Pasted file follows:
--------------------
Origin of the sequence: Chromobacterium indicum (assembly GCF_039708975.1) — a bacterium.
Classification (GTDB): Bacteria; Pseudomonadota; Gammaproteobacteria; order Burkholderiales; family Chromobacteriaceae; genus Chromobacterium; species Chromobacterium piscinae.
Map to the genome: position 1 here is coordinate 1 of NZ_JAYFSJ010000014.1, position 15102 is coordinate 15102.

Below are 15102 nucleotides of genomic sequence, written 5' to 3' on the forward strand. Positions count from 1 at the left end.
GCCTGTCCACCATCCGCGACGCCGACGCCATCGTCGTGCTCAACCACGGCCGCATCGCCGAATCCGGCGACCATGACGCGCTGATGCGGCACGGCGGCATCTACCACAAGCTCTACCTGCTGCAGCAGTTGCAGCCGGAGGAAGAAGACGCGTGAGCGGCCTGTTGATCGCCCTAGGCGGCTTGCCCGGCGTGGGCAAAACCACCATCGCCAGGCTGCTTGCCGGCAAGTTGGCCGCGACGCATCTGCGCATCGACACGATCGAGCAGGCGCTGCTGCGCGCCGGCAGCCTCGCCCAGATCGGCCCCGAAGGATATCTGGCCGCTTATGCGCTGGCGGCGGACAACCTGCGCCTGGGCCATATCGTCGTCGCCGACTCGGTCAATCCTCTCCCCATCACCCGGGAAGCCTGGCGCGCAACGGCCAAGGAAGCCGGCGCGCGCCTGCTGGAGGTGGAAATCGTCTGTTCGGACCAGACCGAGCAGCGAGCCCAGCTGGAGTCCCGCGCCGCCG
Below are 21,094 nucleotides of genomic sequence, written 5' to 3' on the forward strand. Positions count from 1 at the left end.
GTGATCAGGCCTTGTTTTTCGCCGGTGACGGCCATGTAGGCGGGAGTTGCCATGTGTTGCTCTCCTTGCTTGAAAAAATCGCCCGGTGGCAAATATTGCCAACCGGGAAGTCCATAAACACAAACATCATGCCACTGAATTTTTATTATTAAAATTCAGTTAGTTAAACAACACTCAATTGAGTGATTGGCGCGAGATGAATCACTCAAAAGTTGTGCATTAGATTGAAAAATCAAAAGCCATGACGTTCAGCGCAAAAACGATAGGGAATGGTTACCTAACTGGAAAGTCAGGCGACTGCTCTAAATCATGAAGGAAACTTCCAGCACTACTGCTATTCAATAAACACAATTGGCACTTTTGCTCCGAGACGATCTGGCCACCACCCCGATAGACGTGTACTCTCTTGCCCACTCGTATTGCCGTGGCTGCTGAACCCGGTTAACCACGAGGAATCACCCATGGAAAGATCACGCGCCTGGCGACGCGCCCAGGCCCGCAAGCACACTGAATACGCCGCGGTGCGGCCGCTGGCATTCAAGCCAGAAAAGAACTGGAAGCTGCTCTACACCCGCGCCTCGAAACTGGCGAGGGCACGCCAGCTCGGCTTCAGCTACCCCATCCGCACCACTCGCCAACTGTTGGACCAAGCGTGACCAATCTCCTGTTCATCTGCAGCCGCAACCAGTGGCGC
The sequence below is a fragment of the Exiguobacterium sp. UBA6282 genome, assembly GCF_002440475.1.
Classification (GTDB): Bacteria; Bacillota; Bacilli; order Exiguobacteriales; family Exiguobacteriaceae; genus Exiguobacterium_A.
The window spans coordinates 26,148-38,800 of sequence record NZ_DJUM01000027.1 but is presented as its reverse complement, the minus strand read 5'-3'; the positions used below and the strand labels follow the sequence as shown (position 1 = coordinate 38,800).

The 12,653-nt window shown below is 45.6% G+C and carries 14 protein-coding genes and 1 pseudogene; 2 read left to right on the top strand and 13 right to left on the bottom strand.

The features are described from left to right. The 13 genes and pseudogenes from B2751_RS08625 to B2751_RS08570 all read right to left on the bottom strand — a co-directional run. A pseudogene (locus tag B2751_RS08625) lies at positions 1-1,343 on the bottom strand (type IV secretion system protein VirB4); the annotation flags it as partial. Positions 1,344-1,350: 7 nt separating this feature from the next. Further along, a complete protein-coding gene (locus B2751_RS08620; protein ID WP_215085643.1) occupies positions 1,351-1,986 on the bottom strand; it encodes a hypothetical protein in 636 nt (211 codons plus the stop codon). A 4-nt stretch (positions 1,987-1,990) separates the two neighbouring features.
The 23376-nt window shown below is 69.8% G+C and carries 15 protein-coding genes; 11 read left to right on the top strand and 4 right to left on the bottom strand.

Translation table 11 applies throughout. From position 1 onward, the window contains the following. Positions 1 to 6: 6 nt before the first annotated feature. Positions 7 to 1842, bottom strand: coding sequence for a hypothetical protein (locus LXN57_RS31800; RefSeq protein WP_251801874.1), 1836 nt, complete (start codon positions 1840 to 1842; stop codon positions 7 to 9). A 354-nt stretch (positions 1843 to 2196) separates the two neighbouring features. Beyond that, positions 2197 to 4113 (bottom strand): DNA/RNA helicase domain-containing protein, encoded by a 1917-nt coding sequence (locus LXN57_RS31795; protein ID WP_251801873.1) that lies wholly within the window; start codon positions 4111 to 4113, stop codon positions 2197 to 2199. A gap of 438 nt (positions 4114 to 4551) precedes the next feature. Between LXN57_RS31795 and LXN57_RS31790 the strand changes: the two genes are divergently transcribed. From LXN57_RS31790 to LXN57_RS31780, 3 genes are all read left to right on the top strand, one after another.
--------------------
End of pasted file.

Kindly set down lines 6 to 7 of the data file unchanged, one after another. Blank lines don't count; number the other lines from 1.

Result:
Below are 21,094 nucleotides of genomic sequence, written 5' to 3' on the forward strand. Positions count from 1 at the left end.
GTGATCAGGCCTTGTTTTTCGCCGGTGACGGCCATGTAGGCGGGAGTTGCCATGTGTTGCTCTCCTTGCTTGAAAAAATCGCCCGGTGGCAAATATTGCCAACCGGGAAGTCCATAAACACAAACATCATGCCACTGAATTTTTATTATTAAAATTCAGTTAGTTAAACAACACTCAATTGAGTGATTGGCGCGAGATGAATCACTCAAAAGTTGTGCATTAGATTGAAAAATCAAAAGCCATGACGTTCAGCGCAAAAACGATAGGGAATGGTTACCTAACTGGAAAGTCAGGCGACTGCTCTAAATCATGAAGGAAACTTCCAGCACTACTGCTATTCAATAAACACAATTGGCACTTTTGCTCCGAGACGATCTGGCCACCACCCCGATAGACGTGTACTCTCTTGCCCACTCGTATTGCCGTGGCTGCTGAACCCGGTTAACCACGAGGAATCACCCATGGAAAGATCACGCGCCTGGCGACGCGCCCAGGCCCGCAAGCACACTGAATACGCCGCGGTGCGGCCGCTGGCATTCAAGCCAGAAAAGAACTGGAAGCTGCTCTACACCCGCGCCTCGAAACTGGCGAGGGCACGCCAGCTCGGCTTCAGCTACCCCATCCGCACCACTCGCCAACTGTTGGACCAAGCGTGACCAATCTCCTGTTCATCTGCAGCCGCAACCAGTGGCGC